In response to Van Hollen’s opinion, Madison schools Superintendent Art Rainwater said he and the district’s legal staff will review the document and confer with DPI officials before commenting.
“As we always have, we have every intention of obeying the law,” Rainwater said.
Figures compiled by the State Journal showed the Madison School District cited concerns over increasing its “racial imbalance” in rejecting 140 transfer requests involving 126 students for this school year. There are more applications than students because some filed more than one request.
All of the students involved in those rejected transfer requests were white.
The number of race-based rejections represents a 71 percent increase over the previous year, according to data supplied by the district. The number of rejections has nearly tripled since the 2004-05 school year.

This is an interesting paradox, a District that takes great pride in some area rankings while at the same time being resistant to such movements. Transfers can go both ways, of course. Redistributed state tax dollar transfers and local property tax & spending authority dollars are tied to enrollment.
Todd Richmond has more along with Alan Borsuk:

According to DPI spokesman Patrick Gasper, Madison is the only district in the state that could be directly affected. The Madison district has refused to allow students, almost all of them white, to enroll in other districts because of racial balance issues. This year, about 125 students were kept from transferring, Madison Superintendent Art Rainwater said.
Milwaukee Public Schools followed a similar practice in the late 1990s but changed policies about eight years ago, allowing students to attend suburban schools under the state’s open enrollment law regardless of the impact on school integration in Milwaukee.

Parents are the Problem (WEAC & Wisconsin DPI Sue to Kill the Wisconsin Virtual Academy)

Rose Fernandez, via a reader’s email:

On Tuesday of this week, in a Waukesha courtroom, the state governmental agency responsible for our public schools and a labor union came before the Wisconsin Court of Appeals and pleaded with the judges to keep parents out of public schools. Yes, that’s right. The state and the teachers union are at war with parents and I’m mad as heck about it. (Madder than heck, actually, but trying to keep this blog family friendly).
According to the Department of Public Instruction and the state teachers’ union, parents are the problem. And these bureaucracies know just how to fix it. They want to keep parents, and indeed anyone without a teaching license, out of Wisconsin public schools.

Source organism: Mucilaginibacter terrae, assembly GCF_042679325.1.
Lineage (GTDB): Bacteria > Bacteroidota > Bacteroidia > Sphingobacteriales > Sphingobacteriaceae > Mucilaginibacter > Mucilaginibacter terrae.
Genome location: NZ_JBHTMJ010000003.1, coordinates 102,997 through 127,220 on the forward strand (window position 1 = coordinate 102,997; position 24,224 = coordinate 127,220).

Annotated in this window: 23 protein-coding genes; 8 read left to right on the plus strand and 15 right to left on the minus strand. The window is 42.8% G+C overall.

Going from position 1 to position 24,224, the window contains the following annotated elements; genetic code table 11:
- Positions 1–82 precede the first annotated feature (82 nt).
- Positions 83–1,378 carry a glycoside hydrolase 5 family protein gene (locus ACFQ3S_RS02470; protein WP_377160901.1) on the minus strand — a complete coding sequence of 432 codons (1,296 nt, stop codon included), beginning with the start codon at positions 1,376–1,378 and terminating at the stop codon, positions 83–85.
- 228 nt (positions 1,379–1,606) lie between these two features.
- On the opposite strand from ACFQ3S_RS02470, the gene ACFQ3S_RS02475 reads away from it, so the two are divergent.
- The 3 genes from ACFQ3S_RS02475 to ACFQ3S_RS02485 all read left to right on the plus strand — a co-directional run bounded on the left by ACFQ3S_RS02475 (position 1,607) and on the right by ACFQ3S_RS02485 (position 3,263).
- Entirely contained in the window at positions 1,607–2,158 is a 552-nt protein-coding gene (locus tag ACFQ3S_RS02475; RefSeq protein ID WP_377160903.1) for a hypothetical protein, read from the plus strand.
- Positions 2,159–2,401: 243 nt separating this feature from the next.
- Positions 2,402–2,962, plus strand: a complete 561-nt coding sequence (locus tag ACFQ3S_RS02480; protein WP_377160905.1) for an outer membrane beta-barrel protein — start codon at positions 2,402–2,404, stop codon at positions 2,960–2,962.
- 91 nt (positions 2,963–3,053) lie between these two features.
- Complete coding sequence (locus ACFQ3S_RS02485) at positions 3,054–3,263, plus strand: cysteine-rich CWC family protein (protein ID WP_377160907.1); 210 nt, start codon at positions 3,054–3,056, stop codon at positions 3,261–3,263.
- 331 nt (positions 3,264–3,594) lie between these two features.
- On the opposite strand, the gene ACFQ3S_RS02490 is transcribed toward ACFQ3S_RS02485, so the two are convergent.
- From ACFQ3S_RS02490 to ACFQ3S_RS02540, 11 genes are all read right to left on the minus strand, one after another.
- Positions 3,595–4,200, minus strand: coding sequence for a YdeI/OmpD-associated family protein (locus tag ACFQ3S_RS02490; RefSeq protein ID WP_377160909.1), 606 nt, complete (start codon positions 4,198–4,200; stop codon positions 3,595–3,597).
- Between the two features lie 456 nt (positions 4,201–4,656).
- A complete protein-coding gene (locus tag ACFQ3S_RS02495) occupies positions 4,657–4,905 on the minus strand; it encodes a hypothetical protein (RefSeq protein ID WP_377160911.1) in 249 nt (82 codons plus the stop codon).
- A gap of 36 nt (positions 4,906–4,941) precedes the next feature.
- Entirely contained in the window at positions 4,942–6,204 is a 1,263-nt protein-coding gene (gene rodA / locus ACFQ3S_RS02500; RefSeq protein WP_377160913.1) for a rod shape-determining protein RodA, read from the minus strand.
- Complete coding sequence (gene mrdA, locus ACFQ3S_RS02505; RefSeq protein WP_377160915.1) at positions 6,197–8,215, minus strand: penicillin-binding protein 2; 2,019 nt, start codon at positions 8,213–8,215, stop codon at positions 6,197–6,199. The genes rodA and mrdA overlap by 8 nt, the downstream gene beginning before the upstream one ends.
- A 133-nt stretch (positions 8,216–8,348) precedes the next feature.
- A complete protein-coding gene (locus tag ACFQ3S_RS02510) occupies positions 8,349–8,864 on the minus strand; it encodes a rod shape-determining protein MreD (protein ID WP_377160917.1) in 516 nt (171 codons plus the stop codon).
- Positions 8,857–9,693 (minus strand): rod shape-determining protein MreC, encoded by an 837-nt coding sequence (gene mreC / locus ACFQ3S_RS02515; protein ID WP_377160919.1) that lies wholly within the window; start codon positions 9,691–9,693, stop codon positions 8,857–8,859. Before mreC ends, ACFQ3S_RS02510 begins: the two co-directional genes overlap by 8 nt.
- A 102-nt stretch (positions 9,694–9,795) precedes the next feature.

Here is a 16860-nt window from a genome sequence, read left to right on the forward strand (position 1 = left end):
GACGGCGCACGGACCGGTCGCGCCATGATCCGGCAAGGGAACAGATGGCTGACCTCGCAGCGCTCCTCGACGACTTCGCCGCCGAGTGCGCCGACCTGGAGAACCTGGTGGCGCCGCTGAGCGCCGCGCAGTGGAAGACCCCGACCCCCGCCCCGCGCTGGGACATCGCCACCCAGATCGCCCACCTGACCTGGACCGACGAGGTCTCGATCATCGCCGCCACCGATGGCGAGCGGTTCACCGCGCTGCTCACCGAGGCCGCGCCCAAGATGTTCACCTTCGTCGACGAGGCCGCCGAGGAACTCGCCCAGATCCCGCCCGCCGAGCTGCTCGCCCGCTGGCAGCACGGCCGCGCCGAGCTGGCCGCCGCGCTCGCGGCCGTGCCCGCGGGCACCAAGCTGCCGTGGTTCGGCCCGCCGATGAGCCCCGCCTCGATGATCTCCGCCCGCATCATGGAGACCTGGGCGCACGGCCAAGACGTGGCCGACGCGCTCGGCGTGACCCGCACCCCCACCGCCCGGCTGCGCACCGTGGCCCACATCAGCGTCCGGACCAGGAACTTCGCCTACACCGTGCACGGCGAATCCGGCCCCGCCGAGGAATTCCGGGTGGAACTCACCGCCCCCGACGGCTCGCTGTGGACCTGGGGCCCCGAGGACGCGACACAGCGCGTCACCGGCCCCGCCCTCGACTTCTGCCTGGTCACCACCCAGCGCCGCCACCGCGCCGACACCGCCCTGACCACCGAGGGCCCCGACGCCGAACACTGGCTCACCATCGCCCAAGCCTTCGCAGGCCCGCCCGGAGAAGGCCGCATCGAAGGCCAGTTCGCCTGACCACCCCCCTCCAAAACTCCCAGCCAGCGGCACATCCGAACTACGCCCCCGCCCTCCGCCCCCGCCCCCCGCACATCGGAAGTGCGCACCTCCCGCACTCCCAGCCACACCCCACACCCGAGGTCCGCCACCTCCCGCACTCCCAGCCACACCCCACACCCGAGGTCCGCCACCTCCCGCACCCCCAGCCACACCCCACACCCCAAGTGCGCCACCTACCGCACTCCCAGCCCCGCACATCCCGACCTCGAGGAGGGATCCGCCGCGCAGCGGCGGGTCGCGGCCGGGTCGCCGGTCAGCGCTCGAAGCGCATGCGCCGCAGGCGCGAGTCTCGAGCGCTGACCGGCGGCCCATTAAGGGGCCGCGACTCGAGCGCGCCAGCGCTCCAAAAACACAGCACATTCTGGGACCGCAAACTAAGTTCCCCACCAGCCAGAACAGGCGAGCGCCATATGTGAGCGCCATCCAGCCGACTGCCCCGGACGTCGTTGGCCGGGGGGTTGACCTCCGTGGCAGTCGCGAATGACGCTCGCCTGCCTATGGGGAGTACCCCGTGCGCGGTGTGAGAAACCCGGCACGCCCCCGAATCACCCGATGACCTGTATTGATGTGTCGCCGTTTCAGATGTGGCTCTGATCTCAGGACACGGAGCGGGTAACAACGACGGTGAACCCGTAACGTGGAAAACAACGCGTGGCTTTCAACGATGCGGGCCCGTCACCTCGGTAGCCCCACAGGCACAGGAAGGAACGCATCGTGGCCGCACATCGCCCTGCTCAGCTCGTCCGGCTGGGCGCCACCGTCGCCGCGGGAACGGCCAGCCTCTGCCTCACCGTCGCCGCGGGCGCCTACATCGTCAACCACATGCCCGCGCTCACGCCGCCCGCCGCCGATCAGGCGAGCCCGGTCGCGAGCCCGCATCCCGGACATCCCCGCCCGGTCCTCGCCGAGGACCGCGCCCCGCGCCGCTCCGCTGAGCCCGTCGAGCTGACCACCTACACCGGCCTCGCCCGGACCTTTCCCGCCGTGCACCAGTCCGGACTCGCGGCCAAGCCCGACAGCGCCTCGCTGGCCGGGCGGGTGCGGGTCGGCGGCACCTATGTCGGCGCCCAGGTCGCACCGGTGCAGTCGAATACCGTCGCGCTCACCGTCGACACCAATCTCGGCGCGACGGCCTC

Of course WEAC, the state teachers’ union, likes that idea. Licenses mean dues. Dues mean power.
DPI likes it because ……..well, could it be just because WEAC does?
The lawsuit before the Court of Appeals was filed by WEAC in 2004 in an effort to close a charter school that uses an on-line individualized curriculum allowing students from all over the state to study from home under the supervision of state certified faculty. The school is the Wisconsin Virtual Academy (WIVA). The Northern Ozaukee School District took the bold step of opening this new kind of school in the fall of 2003 after DPI approved their charter. Hundreds of families around the state enrolled their children under open enrollment that first year and mine was one of them. WIVA has grown every year since and this year has more than 800 students.
In January of 2004, WEAC filed their lawsuit against the school and DPI who authorized its existence. Later that year in a stunning reversal DPI switched sides and moved to close its own public school. DPI alleges that parents are too involved in their own children’s education.
That’s right. They argue parents are too involved.
I’ve always thought parental involvement in a child’s education was a good thing. What do I know? I don’t have a teacher’s license.

This issue was discussed extensively by Gregg Underheim during the most recent Wisconsin DPI Superintendent race (April, 2005). Audio / Video here.
Much more on the Wisconsin Virtual Academy. Also check out

Lawmakers Consider School Food Limits

Kim Severson:

Federal lawmakers are considering the broadest effort ever to limit what children eat: a national ban on selling candy, sugary soda and salty, fatty food in school snack bars, vending machines and à la carte cafeteria lines.
Whether the measure, an amendment to the farm bill, can survive the convoluted politics that have bogged down that legislation in the Senate is one issue. Whether it can survive the battle among factions in the fight to improve school food is another.
Senator Tom Harkin, Democrat of Iowa and the chairman of the Agriculture Committee, has twice before introduced bills to deal with foods other than the standard school lunch, which is regulated by Department of Agriculture.